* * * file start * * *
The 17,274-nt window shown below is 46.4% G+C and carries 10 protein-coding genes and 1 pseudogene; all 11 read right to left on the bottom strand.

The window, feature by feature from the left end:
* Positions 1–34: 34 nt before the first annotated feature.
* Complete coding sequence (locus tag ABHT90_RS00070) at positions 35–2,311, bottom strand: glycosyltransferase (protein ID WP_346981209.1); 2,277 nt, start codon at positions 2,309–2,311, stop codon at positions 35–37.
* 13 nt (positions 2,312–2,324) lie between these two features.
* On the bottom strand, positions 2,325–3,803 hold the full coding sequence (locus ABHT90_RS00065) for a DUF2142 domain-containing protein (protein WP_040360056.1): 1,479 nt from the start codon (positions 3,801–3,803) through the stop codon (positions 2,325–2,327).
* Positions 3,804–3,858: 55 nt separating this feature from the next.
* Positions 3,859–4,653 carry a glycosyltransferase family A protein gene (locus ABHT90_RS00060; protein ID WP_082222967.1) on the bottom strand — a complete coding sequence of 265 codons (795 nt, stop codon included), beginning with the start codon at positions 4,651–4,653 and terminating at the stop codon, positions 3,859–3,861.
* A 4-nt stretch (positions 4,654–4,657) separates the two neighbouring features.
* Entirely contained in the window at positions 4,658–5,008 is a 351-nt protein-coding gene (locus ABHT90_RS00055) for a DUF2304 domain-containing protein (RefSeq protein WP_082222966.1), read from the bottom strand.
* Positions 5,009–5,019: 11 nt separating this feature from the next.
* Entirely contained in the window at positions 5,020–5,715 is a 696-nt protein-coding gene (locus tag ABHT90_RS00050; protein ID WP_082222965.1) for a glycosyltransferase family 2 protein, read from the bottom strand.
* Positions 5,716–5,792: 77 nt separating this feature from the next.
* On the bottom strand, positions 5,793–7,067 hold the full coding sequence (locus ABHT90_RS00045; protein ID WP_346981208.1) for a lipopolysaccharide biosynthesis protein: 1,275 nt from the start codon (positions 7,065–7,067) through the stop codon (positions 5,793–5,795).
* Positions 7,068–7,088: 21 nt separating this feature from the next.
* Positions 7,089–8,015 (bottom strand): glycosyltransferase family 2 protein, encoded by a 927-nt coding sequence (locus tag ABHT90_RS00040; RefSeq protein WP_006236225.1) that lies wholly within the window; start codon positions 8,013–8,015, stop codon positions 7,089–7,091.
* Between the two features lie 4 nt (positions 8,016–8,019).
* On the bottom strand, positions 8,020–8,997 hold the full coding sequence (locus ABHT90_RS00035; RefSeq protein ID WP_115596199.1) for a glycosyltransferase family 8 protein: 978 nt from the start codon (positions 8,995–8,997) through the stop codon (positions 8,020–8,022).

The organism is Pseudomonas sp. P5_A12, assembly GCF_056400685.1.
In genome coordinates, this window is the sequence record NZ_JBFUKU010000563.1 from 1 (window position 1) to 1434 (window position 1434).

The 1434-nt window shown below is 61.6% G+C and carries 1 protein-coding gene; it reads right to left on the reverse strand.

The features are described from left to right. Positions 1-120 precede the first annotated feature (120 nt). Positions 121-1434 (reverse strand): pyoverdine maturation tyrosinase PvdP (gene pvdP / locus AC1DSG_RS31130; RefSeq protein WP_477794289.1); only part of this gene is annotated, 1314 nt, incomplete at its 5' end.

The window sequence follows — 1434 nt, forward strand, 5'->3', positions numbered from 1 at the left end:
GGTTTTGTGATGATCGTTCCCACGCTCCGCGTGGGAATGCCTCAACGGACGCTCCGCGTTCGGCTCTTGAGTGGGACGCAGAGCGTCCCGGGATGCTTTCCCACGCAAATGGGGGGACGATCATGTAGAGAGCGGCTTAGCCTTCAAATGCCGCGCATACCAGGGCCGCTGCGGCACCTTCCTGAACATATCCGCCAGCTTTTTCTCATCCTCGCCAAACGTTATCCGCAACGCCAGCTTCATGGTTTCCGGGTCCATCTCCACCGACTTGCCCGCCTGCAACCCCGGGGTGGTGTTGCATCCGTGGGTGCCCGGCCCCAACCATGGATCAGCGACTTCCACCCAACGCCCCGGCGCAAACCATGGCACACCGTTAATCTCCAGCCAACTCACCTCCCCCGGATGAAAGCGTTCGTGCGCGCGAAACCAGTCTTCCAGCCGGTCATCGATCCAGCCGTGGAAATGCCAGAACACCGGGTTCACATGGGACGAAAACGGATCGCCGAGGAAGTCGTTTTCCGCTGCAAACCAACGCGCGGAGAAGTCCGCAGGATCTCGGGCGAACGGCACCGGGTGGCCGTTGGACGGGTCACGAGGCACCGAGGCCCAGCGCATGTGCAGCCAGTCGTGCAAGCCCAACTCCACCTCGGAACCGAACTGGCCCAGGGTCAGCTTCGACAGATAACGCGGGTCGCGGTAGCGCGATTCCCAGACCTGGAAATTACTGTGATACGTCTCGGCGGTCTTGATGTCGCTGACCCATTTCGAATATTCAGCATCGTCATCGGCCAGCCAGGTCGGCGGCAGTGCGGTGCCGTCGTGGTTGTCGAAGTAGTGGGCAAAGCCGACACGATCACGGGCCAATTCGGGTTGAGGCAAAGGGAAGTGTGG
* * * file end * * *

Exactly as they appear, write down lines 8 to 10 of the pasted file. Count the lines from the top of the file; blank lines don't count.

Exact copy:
* Positions 3,859–4,653 carry a glycosyltransferase family A protein gene (locus ABHT90_RS00060; protein ID WP_082222967.1) on the bottom strand — a complete coding sequence of 265 codons (795 nt, stop codon included), beginning with the start codon at positions 4,651–4,653 and terminating at the stop codon, positions 3,859–3,861.
* A 4-nt stretch (positions 4,654–4,657) separates the two neighbouring features.
* Entirely contained in the window at positions 4,658–5,008 is a 351-nt protein-coding gene (locus ABHT90_RS00055) for a DUF2304 domain-containing protein (RefSeq protein WP_082222966.1), read from the bottom strand.